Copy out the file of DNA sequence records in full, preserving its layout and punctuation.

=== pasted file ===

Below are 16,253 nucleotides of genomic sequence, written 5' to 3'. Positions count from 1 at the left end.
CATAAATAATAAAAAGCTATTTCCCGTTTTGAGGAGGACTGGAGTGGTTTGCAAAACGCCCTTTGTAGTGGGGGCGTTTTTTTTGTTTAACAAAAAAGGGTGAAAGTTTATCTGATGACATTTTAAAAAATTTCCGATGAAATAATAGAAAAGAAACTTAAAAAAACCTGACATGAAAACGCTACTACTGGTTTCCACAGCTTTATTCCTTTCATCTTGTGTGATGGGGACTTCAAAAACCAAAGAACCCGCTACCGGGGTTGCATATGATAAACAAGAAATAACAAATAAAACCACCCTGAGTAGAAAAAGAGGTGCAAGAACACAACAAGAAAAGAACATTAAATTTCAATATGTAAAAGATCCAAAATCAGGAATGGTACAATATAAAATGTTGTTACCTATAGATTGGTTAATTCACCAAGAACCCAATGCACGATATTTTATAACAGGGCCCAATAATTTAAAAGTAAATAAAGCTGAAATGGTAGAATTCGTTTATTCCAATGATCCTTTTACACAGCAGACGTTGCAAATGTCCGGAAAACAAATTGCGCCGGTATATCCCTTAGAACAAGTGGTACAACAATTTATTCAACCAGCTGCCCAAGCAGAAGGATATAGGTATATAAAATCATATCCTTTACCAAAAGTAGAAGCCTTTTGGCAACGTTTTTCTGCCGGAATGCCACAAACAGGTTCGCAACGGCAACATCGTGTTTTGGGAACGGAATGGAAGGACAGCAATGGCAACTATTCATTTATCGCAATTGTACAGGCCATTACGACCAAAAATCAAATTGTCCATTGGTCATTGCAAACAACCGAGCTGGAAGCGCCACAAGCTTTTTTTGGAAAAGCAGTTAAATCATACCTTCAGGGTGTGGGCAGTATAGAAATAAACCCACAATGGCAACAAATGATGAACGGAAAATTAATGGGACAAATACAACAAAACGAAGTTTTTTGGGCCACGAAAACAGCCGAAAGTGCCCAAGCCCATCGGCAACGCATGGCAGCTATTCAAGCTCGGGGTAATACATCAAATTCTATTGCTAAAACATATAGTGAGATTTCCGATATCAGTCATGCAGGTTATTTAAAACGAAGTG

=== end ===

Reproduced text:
Below are 16,253 nucleotides of genomic sequence, written 5' to 3'. Positions count from 1 at the left end.
CATAAATAATAAAAAGCTATTTCCCGTTTTGAGGAGGACTGGAGTGGTTTGCAAAACGCCCTTTGTAGTGGGGGCGTTTTTTTTGTTTAACAAAAAAGGGTGAAAGTTTATCTGATGACATTTTAAAAAATTTCCGATGAAATAATAGAAAAGAAACTTAAAAAAACCTGACATGAAAACGCTACTACTGGTTTCCACAGCTTTATTCCTTTCATCTTGTGTGATGGGGACTTCAAAAACCAAAGAACCCGCTACCGGGGTTGCATATGATAAACAAGAAATAACAAATAAAACCACCCTGAGTAGAAAAAGAGGTGCAAGAACACAACAAGAAAAGAACATTAAATTTCAATATGTAAAAGATCCAAAATCAGGAATGGTACAATATAAAATGTTGTTACCTATAGATTGGTTAATTCACCAAGAACCCAATGCACGATATTTTATAACAGGGCCCAATAATTTAAAAGTAAATAAAGCTGAAATGGTAGAATTCGTTTATTCCAATGATCCTTTTACACAGCAGACGTTGCAAATGTCCGGAAAACAAATTGCGCCGGTATATCCCTTAGAACAAGTGGTACAACAATTTATTCAACCAGCTGCCCAAGCAGAAGGATATAGGTATATAAAATCATATCCTTTACCAAAAGTAGAAGCCTTTTGGCAACGTTTTTCTGCCGGAATGCCACAAACAGGTTCGCAACGGCAACATCGTGTTTTGGGAACGGAATGGAAGGACAGCAATGGCAACTATTCATTTATCGCAATTGTACAGGCCATTACGACCAAAAATCAAATTGTCCATTGGTCATTGCAAACAACCGAGCTGGAAGCGCCACAAGCTTTTTTTGGAAAAGCAGTTAAATCATACCTTCAGGGTGTGGGCAGTATAGAAATAAACCCACAATGGCAACAAATGATGAACGGAAAATTAATGGGACAAATACAACAAAACGAAGTTTTTTGGGCCACGAAAACAGCCGAAAGTGCCCAAGCCCATCGGCAACGCATGGCAGCTATTCAAGCTCGGGGTAATACATCAAATTCTATTGCTAAAACATATAGTGAGATTTCCGATATCAGTCATGCAGGTTATTTAAAACGAAGTG